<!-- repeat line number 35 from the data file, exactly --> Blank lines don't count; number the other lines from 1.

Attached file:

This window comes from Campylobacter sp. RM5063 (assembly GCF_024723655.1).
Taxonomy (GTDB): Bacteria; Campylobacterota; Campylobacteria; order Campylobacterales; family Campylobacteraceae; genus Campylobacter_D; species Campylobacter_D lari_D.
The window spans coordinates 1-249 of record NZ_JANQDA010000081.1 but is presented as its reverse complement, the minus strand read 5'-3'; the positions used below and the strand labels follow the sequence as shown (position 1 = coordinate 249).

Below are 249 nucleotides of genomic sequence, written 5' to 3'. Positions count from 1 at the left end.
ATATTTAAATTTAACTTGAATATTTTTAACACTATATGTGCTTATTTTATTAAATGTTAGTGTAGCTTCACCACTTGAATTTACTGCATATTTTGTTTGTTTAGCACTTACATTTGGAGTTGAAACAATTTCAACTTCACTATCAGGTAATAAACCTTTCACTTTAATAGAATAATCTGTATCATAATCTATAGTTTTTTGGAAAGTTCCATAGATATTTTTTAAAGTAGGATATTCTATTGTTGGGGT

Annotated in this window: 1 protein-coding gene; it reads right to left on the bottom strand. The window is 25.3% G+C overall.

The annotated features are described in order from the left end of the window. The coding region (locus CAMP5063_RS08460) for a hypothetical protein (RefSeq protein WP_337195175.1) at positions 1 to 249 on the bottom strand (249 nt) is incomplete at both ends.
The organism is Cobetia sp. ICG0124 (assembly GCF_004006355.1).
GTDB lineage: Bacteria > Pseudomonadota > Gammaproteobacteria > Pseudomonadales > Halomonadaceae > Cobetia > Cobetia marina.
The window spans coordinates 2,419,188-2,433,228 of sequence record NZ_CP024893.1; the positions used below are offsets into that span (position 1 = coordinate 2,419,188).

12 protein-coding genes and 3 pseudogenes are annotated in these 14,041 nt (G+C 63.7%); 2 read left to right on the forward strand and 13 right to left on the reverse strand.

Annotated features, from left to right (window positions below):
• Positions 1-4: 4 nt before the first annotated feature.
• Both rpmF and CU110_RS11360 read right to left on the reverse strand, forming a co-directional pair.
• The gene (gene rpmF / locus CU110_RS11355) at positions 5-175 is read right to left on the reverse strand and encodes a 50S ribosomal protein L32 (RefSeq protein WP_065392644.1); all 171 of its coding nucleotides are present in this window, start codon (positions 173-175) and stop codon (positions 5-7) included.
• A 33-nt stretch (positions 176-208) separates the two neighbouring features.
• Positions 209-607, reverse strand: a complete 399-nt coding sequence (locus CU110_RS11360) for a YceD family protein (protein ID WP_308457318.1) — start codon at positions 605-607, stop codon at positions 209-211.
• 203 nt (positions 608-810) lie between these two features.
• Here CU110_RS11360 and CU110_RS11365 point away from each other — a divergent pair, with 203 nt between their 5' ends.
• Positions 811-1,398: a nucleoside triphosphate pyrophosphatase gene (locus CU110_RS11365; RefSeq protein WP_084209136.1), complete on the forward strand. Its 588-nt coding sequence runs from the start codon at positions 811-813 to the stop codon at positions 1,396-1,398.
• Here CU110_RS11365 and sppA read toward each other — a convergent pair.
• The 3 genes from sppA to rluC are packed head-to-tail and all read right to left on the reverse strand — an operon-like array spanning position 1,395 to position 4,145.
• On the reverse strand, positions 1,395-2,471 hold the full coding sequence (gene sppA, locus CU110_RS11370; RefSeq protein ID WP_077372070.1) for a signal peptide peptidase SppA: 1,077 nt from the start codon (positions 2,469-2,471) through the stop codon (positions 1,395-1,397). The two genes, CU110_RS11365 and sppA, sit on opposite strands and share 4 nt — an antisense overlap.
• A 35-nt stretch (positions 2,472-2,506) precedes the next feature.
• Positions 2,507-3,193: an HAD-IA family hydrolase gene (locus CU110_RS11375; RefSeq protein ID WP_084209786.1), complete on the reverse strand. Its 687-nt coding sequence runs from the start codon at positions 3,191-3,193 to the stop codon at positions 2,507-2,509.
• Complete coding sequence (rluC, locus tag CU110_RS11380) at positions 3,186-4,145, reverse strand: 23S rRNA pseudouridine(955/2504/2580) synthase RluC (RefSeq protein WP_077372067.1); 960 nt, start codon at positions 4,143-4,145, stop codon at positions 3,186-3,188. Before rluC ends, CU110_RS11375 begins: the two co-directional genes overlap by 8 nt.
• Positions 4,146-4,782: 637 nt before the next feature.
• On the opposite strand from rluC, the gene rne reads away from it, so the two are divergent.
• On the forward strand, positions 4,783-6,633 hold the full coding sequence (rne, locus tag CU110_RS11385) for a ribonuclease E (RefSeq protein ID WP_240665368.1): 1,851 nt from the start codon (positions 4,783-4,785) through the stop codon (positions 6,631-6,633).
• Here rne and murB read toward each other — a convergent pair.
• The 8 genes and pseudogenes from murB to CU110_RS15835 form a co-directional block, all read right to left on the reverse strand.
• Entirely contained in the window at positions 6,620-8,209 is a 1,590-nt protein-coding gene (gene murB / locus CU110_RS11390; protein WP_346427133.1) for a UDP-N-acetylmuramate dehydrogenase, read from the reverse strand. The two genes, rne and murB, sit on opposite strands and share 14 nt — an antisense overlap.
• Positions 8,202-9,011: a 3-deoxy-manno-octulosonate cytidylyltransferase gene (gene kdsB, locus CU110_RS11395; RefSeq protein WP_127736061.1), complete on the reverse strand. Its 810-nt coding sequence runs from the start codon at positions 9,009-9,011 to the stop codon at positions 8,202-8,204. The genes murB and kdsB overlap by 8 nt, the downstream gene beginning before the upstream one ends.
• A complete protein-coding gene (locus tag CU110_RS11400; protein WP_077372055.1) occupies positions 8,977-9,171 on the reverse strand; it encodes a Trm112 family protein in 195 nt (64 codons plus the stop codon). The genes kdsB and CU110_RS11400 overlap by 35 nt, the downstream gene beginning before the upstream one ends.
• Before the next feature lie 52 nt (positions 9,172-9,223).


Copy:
• Before the next feature lie 52 nt (positions 9,172-9,223).